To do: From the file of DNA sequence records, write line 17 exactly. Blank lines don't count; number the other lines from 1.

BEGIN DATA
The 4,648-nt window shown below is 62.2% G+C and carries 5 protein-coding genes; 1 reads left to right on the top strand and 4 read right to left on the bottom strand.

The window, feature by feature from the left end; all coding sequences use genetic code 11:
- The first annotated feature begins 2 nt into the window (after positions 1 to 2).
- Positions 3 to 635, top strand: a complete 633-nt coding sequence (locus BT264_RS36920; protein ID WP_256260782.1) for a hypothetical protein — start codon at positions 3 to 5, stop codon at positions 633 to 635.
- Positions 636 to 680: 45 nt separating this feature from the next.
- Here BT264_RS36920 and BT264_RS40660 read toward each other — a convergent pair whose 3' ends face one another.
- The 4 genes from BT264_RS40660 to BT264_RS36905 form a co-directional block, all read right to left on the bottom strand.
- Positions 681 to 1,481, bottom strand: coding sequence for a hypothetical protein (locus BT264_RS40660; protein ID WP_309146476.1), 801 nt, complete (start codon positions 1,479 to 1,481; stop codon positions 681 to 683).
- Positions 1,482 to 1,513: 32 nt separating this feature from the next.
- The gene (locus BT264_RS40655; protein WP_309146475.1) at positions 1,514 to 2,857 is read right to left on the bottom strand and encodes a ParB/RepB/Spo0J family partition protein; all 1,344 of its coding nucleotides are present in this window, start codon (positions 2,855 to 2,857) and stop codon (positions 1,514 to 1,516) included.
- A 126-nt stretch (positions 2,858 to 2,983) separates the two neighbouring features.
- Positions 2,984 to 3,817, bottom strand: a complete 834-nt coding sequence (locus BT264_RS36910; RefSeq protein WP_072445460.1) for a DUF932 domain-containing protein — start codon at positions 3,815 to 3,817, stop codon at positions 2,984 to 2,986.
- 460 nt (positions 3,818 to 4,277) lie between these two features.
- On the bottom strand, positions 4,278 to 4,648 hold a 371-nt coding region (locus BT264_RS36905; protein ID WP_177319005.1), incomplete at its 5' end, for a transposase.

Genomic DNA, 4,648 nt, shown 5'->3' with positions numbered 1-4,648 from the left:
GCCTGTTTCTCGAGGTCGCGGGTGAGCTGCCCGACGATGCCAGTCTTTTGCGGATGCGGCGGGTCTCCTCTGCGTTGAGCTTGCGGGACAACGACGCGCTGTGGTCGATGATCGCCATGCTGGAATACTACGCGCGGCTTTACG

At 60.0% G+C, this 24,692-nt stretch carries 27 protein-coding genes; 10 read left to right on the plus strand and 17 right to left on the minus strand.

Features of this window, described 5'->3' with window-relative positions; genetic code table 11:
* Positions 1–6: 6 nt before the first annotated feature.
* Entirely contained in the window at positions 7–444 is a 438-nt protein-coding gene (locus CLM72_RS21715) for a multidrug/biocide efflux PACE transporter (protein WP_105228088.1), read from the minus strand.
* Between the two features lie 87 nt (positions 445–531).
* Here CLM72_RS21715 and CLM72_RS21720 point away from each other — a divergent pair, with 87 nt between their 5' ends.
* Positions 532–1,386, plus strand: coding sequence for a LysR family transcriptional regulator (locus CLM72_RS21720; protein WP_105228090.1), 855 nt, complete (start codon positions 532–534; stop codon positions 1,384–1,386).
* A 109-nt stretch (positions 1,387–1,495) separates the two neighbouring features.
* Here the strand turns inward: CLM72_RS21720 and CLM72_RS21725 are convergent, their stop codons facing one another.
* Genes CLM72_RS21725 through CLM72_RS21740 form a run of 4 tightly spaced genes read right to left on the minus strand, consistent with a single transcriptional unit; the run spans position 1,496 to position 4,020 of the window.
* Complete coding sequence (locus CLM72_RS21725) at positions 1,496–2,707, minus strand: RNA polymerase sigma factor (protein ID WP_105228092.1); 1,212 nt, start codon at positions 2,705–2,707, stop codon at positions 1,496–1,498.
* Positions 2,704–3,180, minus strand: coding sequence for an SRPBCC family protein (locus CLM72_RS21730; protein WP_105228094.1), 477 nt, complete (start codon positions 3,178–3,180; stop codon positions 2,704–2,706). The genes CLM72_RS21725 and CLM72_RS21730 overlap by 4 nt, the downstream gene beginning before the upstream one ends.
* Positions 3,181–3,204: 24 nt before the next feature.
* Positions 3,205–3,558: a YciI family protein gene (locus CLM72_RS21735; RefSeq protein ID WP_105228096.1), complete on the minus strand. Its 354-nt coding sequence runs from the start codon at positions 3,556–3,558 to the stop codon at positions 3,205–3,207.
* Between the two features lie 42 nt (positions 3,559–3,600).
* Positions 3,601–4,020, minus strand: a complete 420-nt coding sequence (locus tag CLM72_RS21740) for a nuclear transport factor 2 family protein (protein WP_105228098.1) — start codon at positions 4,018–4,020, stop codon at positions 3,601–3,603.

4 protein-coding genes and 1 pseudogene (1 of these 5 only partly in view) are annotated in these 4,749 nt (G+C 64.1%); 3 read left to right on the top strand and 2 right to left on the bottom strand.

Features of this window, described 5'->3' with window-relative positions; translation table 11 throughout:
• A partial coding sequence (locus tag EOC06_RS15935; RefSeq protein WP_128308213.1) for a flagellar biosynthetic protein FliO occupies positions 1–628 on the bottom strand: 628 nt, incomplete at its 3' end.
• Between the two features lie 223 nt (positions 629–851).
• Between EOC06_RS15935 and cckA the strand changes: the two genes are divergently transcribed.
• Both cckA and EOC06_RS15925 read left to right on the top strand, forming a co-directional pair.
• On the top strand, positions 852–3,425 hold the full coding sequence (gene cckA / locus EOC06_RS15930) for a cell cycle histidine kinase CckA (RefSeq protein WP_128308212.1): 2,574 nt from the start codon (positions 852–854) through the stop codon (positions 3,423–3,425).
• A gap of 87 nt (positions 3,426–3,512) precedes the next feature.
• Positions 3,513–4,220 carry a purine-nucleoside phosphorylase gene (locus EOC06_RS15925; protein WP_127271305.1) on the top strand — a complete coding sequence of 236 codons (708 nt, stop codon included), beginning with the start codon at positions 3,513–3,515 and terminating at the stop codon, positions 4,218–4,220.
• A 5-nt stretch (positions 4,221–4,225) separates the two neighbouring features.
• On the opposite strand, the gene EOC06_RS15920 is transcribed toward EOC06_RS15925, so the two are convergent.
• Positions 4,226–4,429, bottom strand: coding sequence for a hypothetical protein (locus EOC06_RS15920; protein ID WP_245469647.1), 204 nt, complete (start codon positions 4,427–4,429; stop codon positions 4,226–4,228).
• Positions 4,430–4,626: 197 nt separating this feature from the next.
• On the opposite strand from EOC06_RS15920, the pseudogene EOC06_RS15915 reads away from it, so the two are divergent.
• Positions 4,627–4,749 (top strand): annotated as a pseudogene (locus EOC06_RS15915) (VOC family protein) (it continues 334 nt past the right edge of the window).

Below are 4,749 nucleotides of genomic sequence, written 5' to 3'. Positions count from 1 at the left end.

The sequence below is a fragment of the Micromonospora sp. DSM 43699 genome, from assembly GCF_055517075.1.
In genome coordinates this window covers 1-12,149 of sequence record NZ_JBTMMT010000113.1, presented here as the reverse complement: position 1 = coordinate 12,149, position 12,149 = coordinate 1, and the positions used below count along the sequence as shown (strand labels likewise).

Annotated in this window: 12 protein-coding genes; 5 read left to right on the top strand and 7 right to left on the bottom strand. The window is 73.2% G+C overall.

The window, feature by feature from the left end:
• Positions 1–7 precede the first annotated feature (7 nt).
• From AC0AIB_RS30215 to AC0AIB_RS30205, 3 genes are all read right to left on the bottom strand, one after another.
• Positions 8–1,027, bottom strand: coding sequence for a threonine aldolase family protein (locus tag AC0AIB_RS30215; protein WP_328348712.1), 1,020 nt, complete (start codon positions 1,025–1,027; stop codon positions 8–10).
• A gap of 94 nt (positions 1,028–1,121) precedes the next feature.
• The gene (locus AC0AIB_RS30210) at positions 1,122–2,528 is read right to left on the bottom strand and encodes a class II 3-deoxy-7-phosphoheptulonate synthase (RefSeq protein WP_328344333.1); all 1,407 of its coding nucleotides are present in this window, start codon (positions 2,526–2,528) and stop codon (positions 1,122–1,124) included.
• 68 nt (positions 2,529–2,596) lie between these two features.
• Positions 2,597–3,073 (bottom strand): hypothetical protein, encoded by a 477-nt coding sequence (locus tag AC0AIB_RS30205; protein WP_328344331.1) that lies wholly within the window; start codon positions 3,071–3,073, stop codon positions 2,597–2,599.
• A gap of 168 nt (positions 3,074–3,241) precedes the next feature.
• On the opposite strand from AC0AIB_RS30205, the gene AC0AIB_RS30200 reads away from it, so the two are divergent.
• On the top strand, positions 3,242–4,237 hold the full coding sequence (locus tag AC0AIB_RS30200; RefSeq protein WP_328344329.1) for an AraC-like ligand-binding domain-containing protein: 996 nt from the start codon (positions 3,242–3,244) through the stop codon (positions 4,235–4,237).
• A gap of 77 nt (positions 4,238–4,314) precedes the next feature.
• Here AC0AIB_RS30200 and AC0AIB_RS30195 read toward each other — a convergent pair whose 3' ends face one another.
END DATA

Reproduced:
At 60.0% G+C, this 24,692-nt stretch carries 27 protein-coding genes; 10 read left to right on the plus strand and 17 right to left on the minus strand.